This analysis is based on a 90-day chart. Couldn't locate a Yahoo symbol to get charts for gold & silver directly, used GLD & SLV as proxies
Noticed that the gap between gold & silver performance has closed, both seem to be back in synch now. Just seemed a little strange there for a while to see SLW & gold taking off without silver.
Primary driver for rise in PM's is recent weakness in the USD; two other purely technical drivers were the solid breakouts above the 200-dma and short covering. Shorts are on the sidelines for now so I wouldn't expect any more support next week from covering activity. But USD weakness is expected to continue well into next week, this should bode well for PM's. Some interesting reading out on the Kitco site.
And what's driving down the USD? Weak economic data & loss of confidence. Go to a website called dailyfx for an in depth explanation of what's happening. In a nutshell: USD is weak due to soft economic & labor data, treasuries affected as well, 10-year note yields took sharp drop.
Thousands of algorithms are quietly munching on terabytes of data tonight as they "see" all these trend-lines being broken & deciding what automated trades to put on during the first 3-seconds of the open in the morning. Markets getting EXTREMELY sensitive to ANY kind of economic report these days. Money flowing into PM's, Yen, Euro & industrial metals like copper.
S&P still under accumulation but volume doesn't seem all that impressive when compared to past run-ups. Still, the SPY will probably continue to go up next week. Due to zero-interest rates, institutions hold very little cash for any length of time. So when I see money flowing into PM's I have to ask myself, "Gee, where's it all coming from?" Smart $$ is quietly exiting equities.
There's our big black (or red) confirmation candle, this completes the 3-candle series that began with a Doji Star -- the up-trend is broken. Upside momentum broke as well, money flow waffled & began moving sideways back on the 12th, that's when I became suspicious of this mini-rally.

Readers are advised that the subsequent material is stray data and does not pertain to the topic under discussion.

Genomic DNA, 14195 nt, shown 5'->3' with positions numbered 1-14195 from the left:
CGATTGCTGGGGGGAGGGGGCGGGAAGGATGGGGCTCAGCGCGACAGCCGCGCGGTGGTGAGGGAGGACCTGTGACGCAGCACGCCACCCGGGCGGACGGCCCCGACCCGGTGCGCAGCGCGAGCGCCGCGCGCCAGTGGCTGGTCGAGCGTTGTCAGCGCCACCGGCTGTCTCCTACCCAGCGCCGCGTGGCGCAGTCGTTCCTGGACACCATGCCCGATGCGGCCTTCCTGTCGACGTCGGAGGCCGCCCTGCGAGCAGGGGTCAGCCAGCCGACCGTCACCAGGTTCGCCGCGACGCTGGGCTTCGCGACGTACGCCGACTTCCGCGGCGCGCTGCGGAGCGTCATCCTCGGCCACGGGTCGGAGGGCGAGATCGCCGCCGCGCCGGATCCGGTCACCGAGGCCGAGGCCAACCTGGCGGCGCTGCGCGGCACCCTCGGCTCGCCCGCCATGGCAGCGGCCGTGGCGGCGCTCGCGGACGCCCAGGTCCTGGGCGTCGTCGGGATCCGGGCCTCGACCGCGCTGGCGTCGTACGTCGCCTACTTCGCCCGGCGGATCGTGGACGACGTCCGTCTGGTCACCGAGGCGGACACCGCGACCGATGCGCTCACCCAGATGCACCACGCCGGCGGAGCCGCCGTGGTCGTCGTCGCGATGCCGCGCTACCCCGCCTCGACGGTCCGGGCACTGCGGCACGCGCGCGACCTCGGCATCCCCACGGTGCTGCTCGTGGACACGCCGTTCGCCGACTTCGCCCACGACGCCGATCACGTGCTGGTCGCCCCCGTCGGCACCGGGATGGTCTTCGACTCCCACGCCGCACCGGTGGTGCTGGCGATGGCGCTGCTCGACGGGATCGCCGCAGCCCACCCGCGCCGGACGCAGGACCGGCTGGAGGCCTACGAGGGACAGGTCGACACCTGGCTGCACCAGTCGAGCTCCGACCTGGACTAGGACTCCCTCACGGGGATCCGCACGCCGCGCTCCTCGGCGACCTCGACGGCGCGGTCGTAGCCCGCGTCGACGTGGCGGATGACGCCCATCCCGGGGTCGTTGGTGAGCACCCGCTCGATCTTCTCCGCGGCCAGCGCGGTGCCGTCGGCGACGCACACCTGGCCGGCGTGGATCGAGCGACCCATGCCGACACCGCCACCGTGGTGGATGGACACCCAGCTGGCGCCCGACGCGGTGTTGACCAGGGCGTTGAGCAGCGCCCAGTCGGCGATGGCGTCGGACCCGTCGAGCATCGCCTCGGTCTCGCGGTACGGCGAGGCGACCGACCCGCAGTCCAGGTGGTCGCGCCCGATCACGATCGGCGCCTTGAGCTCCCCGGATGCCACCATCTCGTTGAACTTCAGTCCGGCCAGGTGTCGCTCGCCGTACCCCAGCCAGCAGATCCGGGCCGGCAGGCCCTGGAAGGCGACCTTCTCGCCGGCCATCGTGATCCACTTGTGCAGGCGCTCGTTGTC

Now what? First question: what would put traders back into a buying mood? Economic data released to-date says the economy either totally sucks or is just limping along, Traders know this so I think it's already kinda priced in. We saw a nice little rally here -- ($20 to $25, or 25% in about 60 days! Even selling @ $24 still gives you a gain of 20%.
TIME TO RING THE CASH REGISTER! Unless some geopolitical disaster comes up before the end of the week (I thought the Jamaican Bobsled team might rock the world by finishing in the top 15,but they just missed it at 29th place), I'm not seeing anything that might push SLW higher for now; it will be a whole new game next week after Friday's options expry.
I'm guessing there's a better than even chance we could close pretty close to $24 on Friday. The second bet
would be some sideways churning (candle spindle-tops) in the $24 - $24.75 area. No fancy analysis, just a gut feeling. Either way, with a 20-25% profit under my belt, I'd rather be a seller than a buyer at this point.
Tonight I'm looking at SLW's relative strength indicator (now nearing 80%). Many times and RSI 80% means the stock is technically over-bought; that does NOT mean that it may go down any time soon, but it IS an early warning that any existing trend may breakdown or at least be interrupted for a bit.
Let's look at a 5-yr chart: SLW's RSI hit the 80% mark only five times in the past 5 years. May, Sept. & Nov. of 2010 (during the great PM bull-run) and Aug. & Sep. 2012. In all three cases from 2010, RSI highs the existing positive trend broke, prices paused & the trend continued. By the Fall, though, the long-terms trend finally exhausted into a series of violent whipsaw actions driven largely by debt / QE issues here and in Europe.
Looking at the Fall of 2012 we see prices flat-lining shortly after the RSI hit 80%. We see a clear loss of momentum and all kinds of so-so to just plain ugly candle patterns forming -- then the bottom fell out Last Sept. we saw the RSI hit the 70% area and, once again, prices dropped.
So, this tells me high RSI's (for this stock anyway) at the very least portends some sideways movement until the up-trend either continues or breaks down altogether. A hint as to what might happen may be contained in the money flow index. High RSI's that occur during periods of strong positive money flow usually resolve into a brief sideways movement in price until the up-trend continues. High RSI's occurring during periods of flat or declining money flow seem to predict prices going down.
The current trend at an RSI near 80% has strong momentum but the money flow doesn't strike me as all that impressive when compared to past occasions when we saw aggressive inflows of new money. I'm not seeing any significant institutional participation here, I think this is strictly a knee-jerk trader-driven rally based on dollar weakness. If so, I'd expect some profit-taking very soon -- maybe right before or right after options expry.